P.E.I. students to compete in world robotic competition

Two students from Grace Christian School in Charlottetown are taking their custom-built creation to the world's largest robotics competition in Detroit later this year to compete against thousands of students from around the world.

'They really excelled and put a lot of time into it and the work paid off'

'It was actually super exciting,' says Charlotte Cluney, right, with fellow student Meng Juechen, left, and coach Jordan Ellis at last weekend's Robofest in Nova Scotia. (Jordan Ellis)

Two students from Grace Christian School in Charlottetown are taking their custom-built creation to the Robofest World Championship in Detroit in May.

Mengjue Chen and Charlotte Cluney along with their coach Jordan Ellis won the berth on the world stage after coming fifth last weekend out of 27 teams at a competition in Wolfville, N.S. 

"We didn't expect necessarily to finish that high compared to all the other established teams that had been going to this competition for a number of years," Ellis told CBC Radio's Island Morning host Mitch Cormier. 

This is the inaugural year for the robotics class at Grace Christian, said Ellis, and he wanted to find an opportunity for students to test themselves. 

"These two students really wanted to do their best and they weren't satisfied with just doing a all right — they really excelled and put a lot of time into it and the work paid off," said Ellis. 

'Game-ending mission'

Building the first prototype took the students about a month, Chen said. Their current robot is their second, which improved on the original design.

Chen, left, and Cluney adjust their robot at the Robofest competition. (Jordan Ellis)

The students had to pre-program their robot to position and stack black and white blocks. They could touch the robot to program it only in the starting phase — after that it was hands off, with no remote control. 

"There was another thing they threw at us; it's called a game-ending mission," said Cluney. They had no idea what the challenge would entail until the last minute.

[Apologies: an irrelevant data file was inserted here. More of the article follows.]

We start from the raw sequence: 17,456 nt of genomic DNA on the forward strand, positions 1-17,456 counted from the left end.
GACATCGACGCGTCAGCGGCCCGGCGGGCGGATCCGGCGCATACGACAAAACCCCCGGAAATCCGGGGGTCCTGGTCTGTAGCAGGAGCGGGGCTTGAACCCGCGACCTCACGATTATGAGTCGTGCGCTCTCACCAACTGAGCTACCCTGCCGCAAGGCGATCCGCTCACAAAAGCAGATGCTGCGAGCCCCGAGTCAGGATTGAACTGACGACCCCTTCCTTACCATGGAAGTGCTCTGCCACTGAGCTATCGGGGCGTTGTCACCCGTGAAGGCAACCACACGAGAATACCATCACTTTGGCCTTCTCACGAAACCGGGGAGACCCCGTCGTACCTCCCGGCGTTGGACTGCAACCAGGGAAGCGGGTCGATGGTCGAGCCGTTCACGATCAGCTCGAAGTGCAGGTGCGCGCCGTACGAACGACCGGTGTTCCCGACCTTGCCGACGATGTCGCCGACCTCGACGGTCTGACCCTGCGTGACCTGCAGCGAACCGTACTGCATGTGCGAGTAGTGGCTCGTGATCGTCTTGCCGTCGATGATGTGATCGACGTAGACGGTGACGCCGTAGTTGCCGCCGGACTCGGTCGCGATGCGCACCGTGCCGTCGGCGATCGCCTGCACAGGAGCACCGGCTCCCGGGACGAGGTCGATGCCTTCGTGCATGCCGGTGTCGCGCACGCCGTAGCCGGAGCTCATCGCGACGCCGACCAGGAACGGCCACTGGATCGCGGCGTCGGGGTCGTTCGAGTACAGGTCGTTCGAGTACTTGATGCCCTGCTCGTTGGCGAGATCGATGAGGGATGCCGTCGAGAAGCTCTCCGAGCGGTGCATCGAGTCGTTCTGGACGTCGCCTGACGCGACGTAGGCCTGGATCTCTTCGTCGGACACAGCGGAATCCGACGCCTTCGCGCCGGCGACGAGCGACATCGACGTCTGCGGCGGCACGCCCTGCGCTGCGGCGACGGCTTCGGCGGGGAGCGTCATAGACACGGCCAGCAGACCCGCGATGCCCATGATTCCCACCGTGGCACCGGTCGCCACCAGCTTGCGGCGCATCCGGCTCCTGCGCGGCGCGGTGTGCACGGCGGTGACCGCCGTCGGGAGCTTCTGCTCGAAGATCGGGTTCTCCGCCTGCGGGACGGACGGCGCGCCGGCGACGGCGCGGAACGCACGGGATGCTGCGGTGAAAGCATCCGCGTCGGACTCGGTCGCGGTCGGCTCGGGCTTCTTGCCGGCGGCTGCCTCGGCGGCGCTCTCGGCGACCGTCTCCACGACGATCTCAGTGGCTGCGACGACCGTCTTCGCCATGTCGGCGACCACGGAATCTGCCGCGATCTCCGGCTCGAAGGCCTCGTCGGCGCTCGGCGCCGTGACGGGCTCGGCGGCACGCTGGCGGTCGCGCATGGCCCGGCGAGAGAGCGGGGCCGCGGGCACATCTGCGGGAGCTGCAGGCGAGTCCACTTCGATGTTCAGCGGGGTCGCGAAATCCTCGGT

"We had to be prepared for it to lift, for it to go anywhere on the table. We just had to prepare as best as possible for anything they'd throw at us," she said. 

Future engineers

"It was actually super exciting," said Cluney. "We were in eighth place in the first round, and it was like, OK, three spots is a little bit much to jump but we'll see what happens." 

The students' robot had to be ready to carry out about 60 different moves. (Jordan Ellis)

They did much better in their second round of competition, she said. "When we heard that we actually made the cut ... it was like, wow."

The team now has three months before the world competition, and they have a long list of improvements they'd like to make to their robot.

The scenario will be the same, Chen said, but the bar will be higher. 

Both students say they plan to pursue engineering and believe their robotics class will give them an edge. 

"I feel really good going into university already having some experience with that," Cluney said. "I'm not coming into it cold. I already have some knowledge." 

More P.E.I. news

With files from CBC Radio: Island Morning


To encourage thoughtful and respectful conversations, first and last names will appear with each submission to CBC/Radio-Canada's online communities (except in children and youth-oriented communities). Pseudonyms will no longer be permitted.

By submitting a comment, you accept that CBC has the right to reproduce and publish that comment in whole or in part, in any manner CBC chooses. Please note that CBC does not endorse the opinions expressed in comments. Comments on this story are moderated according to our Submission Guidelines. Comments are welcome while open. We reserve the right to close comments at any time.